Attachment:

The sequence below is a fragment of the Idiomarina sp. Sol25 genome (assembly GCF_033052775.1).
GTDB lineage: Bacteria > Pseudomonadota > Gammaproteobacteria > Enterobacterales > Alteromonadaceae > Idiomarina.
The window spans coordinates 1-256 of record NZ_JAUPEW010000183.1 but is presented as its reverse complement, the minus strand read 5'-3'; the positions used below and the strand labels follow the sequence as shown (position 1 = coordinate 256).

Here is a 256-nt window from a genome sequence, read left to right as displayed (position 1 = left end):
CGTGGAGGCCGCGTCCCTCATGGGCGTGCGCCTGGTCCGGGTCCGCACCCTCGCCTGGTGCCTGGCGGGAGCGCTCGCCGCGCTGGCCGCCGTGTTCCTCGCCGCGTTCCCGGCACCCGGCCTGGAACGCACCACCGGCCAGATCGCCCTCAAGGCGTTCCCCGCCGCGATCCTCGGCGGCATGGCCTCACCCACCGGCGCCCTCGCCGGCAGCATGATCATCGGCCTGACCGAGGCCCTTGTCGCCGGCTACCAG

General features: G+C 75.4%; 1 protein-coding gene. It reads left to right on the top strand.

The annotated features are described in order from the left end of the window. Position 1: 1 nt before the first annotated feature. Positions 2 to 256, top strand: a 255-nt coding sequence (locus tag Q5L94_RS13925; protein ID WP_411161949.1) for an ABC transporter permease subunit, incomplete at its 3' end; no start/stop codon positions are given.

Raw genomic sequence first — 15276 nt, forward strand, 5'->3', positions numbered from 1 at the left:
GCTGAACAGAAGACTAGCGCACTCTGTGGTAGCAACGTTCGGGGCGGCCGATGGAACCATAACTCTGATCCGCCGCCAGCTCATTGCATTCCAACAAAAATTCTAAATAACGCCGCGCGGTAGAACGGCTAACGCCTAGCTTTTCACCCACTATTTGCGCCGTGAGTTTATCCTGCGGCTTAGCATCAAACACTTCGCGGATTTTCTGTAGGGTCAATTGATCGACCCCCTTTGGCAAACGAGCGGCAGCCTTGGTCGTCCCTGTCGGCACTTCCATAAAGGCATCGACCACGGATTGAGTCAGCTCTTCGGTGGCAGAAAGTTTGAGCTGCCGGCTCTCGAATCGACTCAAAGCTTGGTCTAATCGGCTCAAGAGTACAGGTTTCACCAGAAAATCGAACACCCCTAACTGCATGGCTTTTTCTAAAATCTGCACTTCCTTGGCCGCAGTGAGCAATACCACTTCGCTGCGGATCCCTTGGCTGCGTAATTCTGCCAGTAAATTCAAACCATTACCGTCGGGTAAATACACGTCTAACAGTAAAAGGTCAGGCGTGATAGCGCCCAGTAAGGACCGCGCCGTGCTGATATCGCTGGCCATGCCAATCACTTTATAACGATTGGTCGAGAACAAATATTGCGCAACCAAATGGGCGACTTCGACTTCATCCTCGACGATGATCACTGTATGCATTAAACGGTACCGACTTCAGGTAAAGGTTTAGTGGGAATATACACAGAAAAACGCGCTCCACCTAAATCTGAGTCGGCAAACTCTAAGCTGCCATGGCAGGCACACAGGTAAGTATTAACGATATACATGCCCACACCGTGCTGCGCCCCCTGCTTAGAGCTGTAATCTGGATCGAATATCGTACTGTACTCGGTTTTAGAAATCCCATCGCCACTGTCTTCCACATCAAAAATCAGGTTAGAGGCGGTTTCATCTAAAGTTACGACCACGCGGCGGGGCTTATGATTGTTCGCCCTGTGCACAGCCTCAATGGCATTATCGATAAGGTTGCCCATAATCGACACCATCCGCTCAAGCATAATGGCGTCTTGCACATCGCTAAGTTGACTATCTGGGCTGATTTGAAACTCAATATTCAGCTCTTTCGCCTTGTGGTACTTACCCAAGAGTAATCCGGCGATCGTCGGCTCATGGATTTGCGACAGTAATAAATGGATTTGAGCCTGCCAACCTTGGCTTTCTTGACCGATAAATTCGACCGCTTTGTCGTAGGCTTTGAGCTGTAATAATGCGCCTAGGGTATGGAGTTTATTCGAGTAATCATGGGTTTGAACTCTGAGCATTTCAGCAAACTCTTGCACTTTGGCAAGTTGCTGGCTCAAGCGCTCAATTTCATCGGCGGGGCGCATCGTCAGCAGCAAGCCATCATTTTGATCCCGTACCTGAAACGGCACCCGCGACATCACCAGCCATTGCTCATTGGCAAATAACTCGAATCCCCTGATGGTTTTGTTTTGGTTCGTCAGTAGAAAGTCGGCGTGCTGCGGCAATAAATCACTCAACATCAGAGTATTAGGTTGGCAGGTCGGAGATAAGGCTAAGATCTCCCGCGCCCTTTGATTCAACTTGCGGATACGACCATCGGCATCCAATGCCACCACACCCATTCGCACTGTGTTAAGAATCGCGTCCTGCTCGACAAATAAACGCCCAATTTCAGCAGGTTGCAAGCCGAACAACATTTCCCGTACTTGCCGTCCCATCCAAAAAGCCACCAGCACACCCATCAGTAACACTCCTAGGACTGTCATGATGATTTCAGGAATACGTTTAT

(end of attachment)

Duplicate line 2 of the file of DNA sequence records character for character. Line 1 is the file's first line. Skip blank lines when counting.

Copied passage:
GTDB lineage: Bacteria > Pseudomonadota > Gammaproteobacteria > Enterobacterales > Alteromonadaceae > Idiomarina.